Wyoming’s Wind River Range is one of my favorite discoveries during our year-long climbing road trip. I can spend a whole summer here. I can keep coming back year after year.
This mountain range stole my heart. Now that I live in super-flat Berlin, when I dream of mountains, the Wind River’s shark-tooth granite peaks pop to mind.
Related: Climbing Pingora Peak
There are 2 main access to the Wind Rivers: Big Sandy Trailhead is the easiest way to access the Cirque of Towers in the South.
Further north is the Elkhard Trailhead. This is the trailhead for a 10-mile hike to Island Lake where we’re planning to spend the night.
Our goal for this trip is the summit of Fremont Peak.
Our plan was to hike and set up camp by Island Lake, summit Freemont Peak the next day, and return to the car the day after.
Tips: Looking for a topo app? we use Topo Maps and Backcountry Navigator
From Island Lake, we’ll access the saddle from Indian Basin, summit, and descend to Mistake Lake on Titcomb Basin.
2 beautiful alpine basins and a summit sounds like my kind of backcountry trip. I have no doubt that it’s going to be one gorgeous trip.
Our packs were lighter than usual because we were not carrying any climbing gear. It’s funny how on our pre-climbing days, I used to have a hard time hiking under the weight of overnight backpacking gear.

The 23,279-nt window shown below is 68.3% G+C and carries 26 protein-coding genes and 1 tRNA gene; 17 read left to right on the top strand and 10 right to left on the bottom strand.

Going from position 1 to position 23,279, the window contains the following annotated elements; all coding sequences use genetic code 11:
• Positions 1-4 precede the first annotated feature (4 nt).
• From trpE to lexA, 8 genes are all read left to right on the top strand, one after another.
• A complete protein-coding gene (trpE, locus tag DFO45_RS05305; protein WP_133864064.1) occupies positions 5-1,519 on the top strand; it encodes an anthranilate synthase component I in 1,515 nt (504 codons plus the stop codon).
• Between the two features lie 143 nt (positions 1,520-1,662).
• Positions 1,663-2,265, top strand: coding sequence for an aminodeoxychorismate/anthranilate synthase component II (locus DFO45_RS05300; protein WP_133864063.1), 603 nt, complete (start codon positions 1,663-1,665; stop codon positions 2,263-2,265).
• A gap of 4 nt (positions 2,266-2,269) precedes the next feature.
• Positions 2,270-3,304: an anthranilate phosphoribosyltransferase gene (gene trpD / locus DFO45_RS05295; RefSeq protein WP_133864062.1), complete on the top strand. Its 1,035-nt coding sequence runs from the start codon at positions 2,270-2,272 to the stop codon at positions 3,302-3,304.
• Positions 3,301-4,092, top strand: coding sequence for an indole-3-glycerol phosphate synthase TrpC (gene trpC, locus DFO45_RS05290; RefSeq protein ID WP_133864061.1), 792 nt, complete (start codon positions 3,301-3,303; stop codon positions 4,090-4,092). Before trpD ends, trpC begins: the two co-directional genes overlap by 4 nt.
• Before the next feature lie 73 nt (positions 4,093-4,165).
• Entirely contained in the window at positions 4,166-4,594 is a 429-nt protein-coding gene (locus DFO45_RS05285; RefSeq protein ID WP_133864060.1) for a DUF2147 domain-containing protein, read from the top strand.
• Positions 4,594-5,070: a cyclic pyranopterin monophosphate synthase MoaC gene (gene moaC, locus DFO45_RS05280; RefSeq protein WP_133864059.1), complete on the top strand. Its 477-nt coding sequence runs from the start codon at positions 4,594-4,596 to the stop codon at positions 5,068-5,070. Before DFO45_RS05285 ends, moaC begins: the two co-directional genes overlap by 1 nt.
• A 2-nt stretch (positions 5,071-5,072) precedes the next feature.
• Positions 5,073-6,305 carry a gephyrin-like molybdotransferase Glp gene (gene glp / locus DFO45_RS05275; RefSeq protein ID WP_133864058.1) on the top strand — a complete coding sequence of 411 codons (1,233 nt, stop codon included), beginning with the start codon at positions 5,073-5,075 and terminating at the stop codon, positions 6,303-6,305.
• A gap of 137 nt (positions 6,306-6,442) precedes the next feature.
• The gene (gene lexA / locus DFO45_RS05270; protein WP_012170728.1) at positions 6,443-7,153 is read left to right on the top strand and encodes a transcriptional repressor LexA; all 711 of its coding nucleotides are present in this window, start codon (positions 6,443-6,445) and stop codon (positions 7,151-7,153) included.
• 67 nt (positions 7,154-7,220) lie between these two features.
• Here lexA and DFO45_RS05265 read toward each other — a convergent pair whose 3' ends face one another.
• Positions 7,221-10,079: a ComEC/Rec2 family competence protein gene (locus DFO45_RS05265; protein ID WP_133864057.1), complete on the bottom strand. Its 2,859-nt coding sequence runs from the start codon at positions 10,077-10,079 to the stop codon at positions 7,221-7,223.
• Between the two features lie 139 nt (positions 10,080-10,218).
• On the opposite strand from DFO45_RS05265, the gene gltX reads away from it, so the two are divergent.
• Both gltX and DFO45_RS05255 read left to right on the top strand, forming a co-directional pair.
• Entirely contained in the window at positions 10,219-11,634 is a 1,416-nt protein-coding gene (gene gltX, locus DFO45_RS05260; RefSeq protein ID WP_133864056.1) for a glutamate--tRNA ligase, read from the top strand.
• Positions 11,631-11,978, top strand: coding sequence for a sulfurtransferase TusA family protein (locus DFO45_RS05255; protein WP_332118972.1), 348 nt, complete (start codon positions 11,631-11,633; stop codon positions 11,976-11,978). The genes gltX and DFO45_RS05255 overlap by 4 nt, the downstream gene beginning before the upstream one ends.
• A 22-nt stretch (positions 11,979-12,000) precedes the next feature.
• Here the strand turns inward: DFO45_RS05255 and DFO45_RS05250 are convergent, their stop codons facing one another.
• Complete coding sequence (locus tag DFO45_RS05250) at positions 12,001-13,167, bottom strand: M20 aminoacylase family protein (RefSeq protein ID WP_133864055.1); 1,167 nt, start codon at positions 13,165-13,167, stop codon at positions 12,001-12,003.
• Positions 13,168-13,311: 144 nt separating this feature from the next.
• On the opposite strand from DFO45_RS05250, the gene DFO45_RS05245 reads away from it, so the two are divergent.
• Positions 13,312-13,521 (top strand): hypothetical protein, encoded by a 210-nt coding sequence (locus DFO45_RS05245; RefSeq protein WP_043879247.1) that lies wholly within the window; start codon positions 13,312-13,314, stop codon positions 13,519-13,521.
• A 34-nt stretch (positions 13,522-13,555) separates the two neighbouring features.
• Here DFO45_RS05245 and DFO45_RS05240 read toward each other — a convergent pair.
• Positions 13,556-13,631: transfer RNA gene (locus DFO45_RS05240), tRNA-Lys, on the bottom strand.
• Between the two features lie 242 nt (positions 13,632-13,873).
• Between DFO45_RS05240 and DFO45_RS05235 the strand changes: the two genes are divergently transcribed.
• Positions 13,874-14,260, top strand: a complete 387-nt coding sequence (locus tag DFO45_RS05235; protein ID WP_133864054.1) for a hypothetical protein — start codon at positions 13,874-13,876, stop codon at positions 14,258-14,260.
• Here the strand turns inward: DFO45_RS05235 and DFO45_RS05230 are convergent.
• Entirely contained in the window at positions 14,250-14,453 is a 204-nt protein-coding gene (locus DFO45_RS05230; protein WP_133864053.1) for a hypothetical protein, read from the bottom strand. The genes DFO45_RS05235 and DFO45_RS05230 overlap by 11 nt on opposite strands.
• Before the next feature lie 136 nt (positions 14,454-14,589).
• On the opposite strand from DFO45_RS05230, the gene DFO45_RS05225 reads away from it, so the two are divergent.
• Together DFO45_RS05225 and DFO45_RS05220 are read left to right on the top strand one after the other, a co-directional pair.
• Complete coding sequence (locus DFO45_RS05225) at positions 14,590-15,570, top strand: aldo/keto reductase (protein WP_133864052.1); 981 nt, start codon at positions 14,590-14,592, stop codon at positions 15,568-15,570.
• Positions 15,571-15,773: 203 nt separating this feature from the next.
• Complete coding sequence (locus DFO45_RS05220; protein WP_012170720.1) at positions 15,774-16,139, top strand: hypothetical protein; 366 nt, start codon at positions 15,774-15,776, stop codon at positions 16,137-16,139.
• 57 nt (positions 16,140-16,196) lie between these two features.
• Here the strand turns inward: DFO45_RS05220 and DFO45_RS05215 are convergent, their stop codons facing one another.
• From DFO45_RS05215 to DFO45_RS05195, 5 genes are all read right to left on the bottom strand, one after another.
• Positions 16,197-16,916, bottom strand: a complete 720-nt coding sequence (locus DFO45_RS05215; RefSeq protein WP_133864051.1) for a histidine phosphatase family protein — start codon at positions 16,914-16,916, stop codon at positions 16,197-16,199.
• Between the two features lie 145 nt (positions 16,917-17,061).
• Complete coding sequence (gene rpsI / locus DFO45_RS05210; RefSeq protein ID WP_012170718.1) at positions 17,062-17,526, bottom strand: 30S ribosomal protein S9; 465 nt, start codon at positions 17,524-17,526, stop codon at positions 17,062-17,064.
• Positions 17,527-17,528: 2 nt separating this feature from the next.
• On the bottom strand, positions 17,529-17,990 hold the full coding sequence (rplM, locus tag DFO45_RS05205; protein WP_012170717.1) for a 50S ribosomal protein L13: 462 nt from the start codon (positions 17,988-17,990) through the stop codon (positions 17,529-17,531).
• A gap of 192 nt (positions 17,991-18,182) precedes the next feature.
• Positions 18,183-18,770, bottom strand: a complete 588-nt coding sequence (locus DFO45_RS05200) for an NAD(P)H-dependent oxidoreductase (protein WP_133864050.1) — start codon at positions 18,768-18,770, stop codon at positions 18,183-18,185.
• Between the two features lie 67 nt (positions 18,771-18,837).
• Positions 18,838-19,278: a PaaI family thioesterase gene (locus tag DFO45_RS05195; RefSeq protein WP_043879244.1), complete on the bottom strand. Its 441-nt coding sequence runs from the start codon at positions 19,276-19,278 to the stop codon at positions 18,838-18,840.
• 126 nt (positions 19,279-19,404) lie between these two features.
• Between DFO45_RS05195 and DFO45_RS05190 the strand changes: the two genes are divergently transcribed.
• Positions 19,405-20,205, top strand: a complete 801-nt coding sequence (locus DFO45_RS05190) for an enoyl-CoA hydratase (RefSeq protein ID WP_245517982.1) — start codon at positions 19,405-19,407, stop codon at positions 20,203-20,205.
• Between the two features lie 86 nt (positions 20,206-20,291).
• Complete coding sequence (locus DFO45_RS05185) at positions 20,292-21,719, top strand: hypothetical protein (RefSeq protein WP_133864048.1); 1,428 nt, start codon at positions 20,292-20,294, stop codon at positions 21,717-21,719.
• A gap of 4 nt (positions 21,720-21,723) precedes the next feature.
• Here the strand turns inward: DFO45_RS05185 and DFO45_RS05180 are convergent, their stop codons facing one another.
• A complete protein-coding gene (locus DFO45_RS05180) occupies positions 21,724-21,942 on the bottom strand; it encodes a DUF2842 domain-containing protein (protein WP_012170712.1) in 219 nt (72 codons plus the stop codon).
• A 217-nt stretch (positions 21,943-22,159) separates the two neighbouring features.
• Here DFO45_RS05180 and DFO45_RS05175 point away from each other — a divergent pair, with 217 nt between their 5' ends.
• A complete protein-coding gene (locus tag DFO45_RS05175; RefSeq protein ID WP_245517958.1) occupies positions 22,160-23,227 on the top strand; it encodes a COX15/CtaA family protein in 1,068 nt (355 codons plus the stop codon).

But now, there were springs in my steps as we made our way towards the beckoning peaks. It took us no time at all to hike the 10 miles to Indian Lake where we set up camp.
Upon arrival, we quickly got to experience the Wind’s infamous mosquitoes first hand. It was so bad that despite bug spray, we were tent-bound for the afternoon watching a few dozens mosquitoes watching us. Thankfully there was a bug screen separating us.
They could smell us and they were thirsty.
The next morning, we had an early start. The trail was straightforward until we got to the bottom of the saddle. From here a little route finding was necessary and it took us sometime to navigate the loose rocks and slabs to reach the saddle itself.
A 3rd class scramble is all it takes to get to Freemont Peak. It’s not a gimme though. Even though the distance from the saddle to the summit is less than 1 mile, the 1700 ft elevation gain humbled us. Slow and steady was the name of the game. It took us a sweaty, heart bursting 2 hours to reach the summit block.
I’ve earned my summit and I’m feeling like on top of the world.